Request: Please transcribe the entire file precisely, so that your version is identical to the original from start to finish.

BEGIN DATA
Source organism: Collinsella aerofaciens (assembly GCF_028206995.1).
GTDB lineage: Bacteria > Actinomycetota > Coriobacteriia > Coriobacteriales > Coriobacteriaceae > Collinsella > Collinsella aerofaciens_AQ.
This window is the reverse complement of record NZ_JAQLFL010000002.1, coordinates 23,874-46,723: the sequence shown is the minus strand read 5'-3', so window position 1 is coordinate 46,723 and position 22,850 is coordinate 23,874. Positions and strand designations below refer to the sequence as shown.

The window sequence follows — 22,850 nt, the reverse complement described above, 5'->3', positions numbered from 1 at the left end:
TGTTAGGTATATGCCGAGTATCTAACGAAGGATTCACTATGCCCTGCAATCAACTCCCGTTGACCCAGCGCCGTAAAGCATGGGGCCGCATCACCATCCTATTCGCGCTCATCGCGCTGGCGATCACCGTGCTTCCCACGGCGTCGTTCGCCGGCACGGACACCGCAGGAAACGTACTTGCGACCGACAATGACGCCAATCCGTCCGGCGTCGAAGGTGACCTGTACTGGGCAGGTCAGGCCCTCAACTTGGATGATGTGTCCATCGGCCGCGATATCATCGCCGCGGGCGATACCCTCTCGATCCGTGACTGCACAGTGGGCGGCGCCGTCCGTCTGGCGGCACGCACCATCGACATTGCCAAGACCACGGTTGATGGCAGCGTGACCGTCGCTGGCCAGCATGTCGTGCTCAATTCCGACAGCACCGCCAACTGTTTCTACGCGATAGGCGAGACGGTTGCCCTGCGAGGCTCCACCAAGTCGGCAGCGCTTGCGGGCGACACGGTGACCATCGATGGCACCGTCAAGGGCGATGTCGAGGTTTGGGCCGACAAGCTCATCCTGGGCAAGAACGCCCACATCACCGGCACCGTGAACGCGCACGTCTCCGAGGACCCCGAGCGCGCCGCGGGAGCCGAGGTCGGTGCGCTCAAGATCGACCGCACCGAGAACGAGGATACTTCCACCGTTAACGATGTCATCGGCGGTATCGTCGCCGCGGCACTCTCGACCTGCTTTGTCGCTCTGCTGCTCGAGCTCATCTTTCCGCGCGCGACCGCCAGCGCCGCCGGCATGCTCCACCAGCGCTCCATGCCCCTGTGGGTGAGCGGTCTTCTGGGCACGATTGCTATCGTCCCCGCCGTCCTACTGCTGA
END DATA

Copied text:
Source organism: Collinsella aerofaciens (assembly GCF_028206995.1).
GTDB lineage: Bacteria > Actinomycetota > Coriobacteriia > Coriobacteriales > Coriobacteriaceae > Collinsella > Collinsella aerofaciens_AQ.
This window is the reverse complement of record NZ_JAQLFL010000002.1, coordinates 23,874-46,723: the sequence shown is the minus strand read 5'-3', so window position 1 is coordinate 46,723 and position 22,850 is coordinate 23,874. Positions and strand designations below refer to the sequence as shown.

The window sequence follows — 22,850 nt, the reverse complement described above, 5'->3', positions numbered from 1 at the left end:
TGTTAGGTATATGCCGAGTATCTAACGAAGGATTCACTATGCCCTGCAATCAACTCCCGTTGACCCAGCGCCGTAAAGCATGGGGCCGCATCACCATCCTATTCGCGCTCATCGCGCTGGCGATCACCGTGCTTCCCACGGCGTCGTTCGCCGGCACGGACACCGCAGGAAACGTACTTGCGACCGACAATGACGCCAATCCGTCCGGCGTCGAAGGTGACCTGTACTGGGCAGGTCAGGCCCTCAACTTGGATGATGTGTCCATCGGCCGCGATATCATCGCCGCGGGCGATACCCTCTCGATCCGTGACTGCACAGTGGGCGGCGCCGTCCGTCTGGCGGCACGCACCATCGACATTGCCAAGACCACGGTTGATGGCAGCGTGACCGTCGCTGGCCAGCATGTCGTGCTCAATTCCGACAGCACCGCCAACTGTTTCTACGCGATAGGCGAGACGGTTGCCCTGCGAGGCTCCACCAAGTCGGCAGCGCTTGCGGGCGACACGGTGACCATCGATGGCACCGTCAAGGGCGATGTCGAGGTTTGGGCCGACAAGCTCATCCTGGGCAAGAACGCCCACATCACCGGCACCGTGAACGCGCACGTCTCCGAGGACCCCGAGCGCGCCGCGGGAGCCGAGGTCGGTGCGCTCAAGATCGACCGCACCGAGAACGAGGATACTTCCACCGTTAACGATGTCATCGGCGGTATCGTCGCCGCGGCACTCTCGACCTGCTTTGTCGCTCTGCTGCTCGAGCTCATCTTTCCGCGCGCGACCGCCAGCGCCGCCGGCATGCTCCACCAGCGCTCCATGCCCCTGTGGGTGAGCGGTCTTCTGGGCACGATTGCTATCGTCCCCGCCGTCCTACTGCTGA